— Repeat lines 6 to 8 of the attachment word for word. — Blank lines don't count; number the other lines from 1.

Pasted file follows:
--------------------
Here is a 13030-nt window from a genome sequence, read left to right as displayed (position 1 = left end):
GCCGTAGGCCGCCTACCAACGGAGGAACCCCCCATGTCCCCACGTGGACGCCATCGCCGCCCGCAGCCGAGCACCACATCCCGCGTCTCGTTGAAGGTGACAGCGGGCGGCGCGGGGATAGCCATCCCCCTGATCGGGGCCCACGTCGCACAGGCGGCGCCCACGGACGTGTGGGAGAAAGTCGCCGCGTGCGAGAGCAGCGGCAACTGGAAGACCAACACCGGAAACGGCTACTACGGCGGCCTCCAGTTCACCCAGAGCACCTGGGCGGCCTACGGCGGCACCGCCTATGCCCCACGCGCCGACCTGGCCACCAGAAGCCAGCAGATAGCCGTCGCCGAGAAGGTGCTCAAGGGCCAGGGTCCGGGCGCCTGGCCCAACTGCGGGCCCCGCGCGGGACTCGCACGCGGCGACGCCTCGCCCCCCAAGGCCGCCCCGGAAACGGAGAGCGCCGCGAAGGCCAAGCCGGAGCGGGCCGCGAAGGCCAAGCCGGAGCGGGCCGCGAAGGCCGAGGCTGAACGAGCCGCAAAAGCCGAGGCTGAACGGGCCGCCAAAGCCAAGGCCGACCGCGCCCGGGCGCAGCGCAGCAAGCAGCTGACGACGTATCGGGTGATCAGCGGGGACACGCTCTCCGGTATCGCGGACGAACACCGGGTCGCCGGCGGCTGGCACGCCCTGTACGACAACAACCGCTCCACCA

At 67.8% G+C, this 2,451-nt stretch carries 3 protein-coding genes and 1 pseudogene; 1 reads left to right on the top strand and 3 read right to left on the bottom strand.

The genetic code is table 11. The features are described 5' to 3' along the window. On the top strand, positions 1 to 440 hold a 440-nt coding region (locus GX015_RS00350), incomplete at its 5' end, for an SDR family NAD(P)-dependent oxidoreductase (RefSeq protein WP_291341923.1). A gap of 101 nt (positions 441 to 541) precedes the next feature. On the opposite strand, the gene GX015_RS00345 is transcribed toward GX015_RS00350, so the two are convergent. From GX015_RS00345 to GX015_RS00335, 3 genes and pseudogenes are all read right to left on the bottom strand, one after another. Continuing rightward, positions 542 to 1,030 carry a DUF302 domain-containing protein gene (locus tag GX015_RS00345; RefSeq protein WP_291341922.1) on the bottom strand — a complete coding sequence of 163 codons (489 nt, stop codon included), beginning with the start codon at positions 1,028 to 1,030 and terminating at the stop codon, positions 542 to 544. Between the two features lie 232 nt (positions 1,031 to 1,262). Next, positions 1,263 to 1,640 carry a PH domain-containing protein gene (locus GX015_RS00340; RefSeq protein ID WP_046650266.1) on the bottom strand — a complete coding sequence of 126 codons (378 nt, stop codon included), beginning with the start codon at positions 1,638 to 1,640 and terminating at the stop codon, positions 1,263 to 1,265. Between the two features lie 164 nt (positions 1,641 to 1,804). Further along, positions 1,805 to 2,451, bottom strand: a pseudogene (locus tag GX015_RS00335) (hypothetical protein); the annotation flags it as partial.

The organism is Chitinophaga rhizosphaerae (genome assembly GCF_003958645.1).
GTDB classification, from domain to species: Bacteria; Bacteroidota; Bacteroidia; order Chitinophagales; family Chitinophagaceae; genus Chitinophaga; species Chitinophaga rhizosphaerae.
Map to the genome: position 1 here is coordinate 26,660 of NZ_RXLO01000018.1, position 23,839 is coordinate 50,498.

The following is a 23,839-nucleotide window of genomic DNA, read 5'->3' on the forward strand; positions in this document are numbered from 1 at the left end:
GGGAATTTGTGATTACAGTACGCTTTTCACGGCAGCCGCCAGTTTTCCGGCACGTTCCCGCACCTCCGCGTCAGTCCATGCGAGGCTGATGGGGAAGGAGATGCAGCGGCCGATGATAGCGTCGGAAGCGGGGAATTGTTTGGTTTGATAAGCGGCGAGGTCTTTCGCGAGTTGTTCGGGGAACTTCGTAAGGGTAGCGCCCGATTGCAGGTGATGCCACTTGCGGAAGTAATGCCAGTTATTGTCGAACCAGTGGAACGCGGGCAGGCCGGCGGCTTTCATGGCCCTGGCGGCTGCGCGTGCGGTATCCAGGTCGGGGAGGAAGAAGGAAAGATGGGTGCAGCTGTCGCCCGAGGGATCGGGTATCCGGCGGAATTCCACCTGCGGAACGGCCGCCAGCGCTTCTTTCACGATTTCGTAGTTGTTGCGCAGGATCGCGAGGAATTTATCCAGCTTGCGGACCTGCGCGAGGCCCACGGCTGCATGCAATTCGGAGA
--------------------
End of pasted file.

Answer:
GTDB classification, from domain to species: Bacteria; Bacteroidota; Bacteroidia; order Chitinophagales; family Chitinophagaceae; genus Chitinophaga; species Chitinophaga rhizosphaerae.
Map to the genome: position 1 here is coordinate 26,660 of NZ_RXLO01000018.1, position 23,839 is coordinate 50,498.

The following is a 23,839-nucleotide window of genomic DNA, read 5'->3' on the forward strand; positions in this document are numbered from 1 at the left end: